Rep. Dana Rohrabacher (R-Calif.), the chairman of the Europe, Eurasia and Emerging Threats Subcommittee, lauds Snowden, defends Putin
“Snowden was just alerting us to our government getting out of hand. Russia accepting him for asylum I think was not as hostile an act as was being portrayed,” Rohrabacher said in an interview on C-SPAN’s “Newsmakers” program. . . .Meanwhile, despite the revelations, no real changes are expected at the NSA.
Gen. Michael Hayden, former director of the National Security Agency (NSA) and Central Intelligence Agency, said on Sunday that he doesn’t expect significant operational changes at the NSA despite an uproar over its massive surveillance programs. . . .UPDATE: Others don't think that anything would have changed without Snowden.
“To me, the most telling thing he said was perhaps something he didn’t quite say. He didn’t suggest he was going to operationally change this program,” Hayden said.
“There’s no suggestion that what he was doing or what President Bush was doing before him with regard to these programs was anything other than lawful, effective and appropriate.” . . .
House Homeland Security Committee Chairman Mike McCaul said Sunday he doesn't believe President Barack Obama would have acted to reform National Security Agency programs were it not for the leaks from Edward Snowden.Rep. Tom McClintock has also thought that on net Snowden actions were beneficial. From The Hill newspaper:
"I see no evidence of that. "Meet the Press.".
Responding to the president's press conference on Friday announcing a suite of NSA reforms, McCaul dismissed the president's announcements as "window dressing."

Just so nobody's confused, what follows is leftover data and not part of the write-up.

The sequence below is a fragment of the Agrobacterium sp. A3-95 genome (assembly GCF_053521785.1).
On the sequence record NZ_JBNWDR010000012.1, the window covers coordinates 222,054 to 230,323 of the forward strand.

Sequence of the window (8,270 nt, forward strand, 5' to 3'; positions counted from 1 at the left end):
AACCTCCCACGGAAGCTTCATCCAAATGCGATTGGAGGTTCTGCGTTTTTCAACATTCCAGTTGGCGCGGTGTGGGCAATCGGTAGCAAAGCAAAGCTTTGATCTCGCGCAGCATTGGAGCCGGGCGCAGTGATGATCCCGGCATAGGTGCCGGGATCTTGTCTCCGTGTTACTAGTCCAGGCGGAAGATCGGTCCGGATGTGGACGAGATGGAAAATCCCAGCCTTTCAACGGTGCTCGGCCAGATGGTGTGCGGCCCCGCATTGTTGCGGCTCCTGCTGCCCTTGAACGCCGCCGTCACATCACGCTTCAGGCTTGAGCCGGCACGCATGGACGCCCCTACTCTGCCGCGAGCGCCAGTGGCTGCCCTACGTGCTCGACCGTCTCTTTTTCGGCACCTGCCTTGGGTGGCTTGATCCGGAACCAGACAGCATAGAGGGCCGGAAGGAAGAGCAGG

"I think when the story initially broke, the president went under cover. He just finally came out last Friday trying to come up with ways to salvage the program by window dressing, forming a website, for instance, an outside group," McCaul said. . . .
Rep. Tom McClintock (R-Calif.) said the Obama administration should give National Security Agency leaker Edward Snowden amnesty to get him to return to the United States."I think it would be best if the American government granted him amnesty to get him back to America where he can answer questions without the threat of prosecution," McClintock told Sacramento station KCRA after a town hall last week, in an interview flagged by Buzzfeed on Monday.
"We have some very good laws against sharing secrets, and he broke those laws," McClintock said. "On the other hand, he broke them for a very good reason, because those laws were being used in direct contravention of our Fourth Amendment rights as Americans." . . .